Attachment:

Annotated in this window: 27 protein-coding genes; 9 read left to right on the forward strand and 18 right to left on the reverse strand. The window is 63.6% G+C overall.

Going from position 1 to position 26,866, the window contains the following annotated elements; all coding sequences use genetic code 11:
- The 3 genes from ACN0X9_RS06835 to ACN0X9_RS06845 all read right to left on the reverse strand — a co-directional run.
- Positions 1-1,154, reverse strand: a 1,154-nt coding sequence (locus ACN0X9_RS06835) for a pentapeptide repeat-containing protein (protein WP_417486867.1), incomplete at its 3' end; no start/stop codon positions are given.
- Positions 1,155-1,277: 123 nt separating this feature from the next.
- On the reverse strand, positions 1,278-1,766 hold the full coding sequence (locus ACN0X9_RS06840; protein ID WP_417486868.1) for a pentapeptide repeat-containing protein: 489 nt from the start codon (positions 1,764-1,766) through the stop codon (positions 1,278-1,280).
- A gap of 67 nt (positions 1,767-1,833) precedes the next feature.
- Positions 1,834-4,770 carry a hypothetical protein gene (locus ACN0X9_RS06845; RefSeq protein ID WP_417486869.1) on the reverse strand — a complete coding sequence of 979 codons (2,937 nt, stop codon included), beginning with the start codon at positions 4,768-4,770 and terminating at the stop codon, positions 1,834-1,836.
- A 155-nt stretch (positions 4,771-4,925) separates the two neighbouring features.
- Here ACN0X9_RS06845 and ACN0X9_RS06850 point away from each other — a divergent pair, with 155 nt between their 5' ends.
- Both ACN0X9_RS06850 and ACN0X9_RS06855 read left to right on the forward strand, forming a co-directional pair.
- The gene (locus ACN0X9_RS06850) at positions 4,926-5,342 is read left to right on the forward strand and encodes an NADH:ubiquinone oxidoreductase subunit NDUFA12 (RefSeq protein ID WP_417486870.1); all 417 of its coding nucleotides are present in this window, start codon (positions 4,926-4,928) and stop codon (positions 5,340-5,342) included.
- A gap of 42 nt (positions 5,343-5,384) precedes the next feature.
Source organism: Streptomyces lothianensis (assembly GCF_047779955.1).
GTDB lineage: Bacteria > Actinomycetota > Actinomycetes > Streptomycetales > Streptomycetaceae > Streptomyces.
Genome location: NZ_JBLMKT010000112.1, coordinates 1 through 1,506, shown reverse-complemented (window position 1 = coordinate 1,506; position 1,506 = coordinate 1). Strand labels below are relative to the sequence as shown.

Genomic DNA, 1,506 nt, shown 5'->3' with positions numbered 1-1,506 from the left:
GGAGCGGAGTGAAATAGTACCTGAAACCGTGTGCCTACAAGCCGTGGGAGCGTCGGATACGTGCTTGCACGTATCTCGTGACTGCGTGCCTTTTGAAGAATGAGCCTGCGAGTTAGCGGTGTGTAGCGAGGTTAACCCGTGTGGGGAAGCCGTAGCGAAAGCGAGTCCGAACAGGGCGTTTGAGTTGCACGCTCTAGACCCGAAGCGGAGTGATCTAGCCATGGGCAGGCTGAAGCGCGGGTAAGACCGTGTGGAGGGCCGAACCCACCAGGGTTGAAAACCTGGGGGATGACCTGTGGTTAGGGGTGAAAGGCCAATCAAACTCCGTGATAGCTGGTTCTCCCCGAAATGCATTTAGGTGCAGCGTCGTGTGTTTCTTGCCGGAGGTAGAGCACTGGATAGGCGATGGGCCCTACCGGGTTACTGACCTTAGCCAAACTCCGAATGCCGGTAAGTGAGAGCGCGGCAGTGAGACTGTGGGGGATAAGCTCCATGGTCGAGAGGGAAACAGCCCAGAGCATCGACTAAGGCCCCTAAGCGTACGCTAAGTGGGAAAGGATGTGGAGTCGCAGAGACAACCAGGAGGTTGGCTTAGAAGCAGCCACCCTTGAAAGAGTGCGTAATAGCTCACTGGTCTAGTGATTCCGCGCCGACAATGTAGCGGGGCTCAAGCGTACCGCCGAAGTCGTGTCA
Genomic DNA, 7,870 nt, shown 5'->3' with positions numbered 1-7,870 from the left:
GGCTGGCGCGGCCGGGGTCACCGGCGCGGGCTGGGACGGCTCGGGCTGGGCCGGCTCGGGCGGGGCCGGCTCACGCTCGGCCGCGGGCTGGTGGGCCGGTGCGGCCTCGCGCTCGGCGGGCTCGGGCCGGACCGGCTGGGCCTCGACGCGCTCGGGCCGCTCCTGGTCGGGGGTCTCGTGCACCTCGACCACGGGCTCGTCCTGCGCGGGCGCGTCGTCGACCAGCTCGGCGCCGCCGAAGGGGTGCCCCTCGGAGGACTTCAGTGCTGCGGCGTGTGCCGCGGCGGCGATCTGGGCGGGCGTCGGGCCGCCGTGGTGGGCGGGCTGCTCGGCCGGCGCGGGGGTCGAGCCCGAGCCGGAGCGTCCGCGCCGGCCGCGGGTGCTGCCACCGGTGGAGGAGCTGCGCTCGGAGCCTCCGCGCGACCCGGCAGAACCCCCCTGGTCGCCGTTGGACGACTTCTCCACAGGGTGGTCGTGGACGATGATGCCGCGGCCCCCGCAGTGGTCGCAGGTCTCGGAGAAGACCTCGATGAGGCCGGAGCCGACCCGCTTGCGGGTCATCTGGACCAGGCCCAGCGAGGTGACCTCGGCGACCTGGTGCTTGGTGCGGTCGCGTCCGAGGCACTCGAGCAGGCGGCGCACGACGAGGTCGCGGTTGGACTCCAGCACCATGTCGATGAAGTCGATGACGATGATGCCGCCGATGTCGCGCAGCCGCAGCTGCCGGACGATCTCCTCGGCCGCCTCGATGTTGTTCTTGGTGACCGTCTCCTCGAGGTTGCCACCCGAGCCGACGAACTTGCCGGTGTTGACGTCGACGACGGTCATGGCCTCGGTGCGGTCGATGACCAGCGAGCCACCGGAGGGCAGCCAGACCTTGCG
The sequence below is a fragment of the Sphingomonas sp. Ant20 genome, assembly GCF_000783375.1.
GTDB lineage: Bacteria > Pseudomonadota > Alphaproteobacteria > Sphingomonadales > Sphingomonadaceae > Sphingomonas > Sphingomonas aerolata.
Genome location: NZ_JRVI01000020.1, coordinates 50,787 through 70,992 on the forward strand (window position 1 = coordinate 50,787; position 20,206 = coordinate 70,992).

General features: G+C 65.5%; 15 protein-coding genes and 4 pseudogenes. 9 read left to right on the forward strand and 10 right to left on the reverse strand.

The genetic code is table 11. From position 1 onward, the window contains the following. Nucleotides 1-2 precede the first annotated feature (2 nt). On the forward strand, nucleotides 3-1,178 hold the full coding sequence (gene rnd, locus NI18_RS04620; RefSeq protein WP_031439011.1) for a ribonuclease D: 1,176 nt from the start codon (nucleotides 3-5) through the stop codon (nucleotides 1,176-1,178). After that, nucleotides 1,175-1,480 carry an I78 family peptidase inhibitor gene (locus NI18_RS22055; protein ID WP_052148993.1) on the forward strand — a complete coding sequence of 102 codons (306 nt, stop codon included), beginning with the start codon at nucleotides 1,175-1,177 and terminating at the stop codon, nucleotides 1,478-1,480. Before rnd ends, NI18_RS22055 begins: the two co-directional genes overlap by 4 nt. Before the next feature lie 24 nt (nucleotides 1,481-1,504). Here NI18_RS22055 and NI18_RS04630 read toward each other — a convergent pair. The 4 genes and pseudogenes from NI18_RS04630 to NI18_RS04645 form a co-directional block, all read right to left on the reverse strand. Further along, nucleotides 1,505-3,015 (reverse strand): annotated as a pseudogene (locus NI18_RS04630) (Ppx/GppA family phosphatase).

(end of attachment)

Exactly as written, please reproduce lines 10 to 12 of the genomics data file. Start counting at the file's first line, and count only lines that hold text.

- Here ACN0X9_RS06845 and ACN0X9_RS06850 point away from each other — a divergent pair, with 155 nt between their 5' ends.
- Both ACN0X9_RS06850 and ACN0X9_RS06855 read left to right on the forward strand, forming a co-directional pair.
- The gene (locus ACN0X9_RS06850) at positions 4,926-5,342 is read left to right on the forward strand and encodes an NADH:ubiquinone oxidoreductase subunit NDUFA12 (RefSeq protein ID WP_417486870.1); all 417 of its coding nucleotides are present in this window, start codon (positions 4,926-4,928) and stop codon (positions 5,340-5,342) included.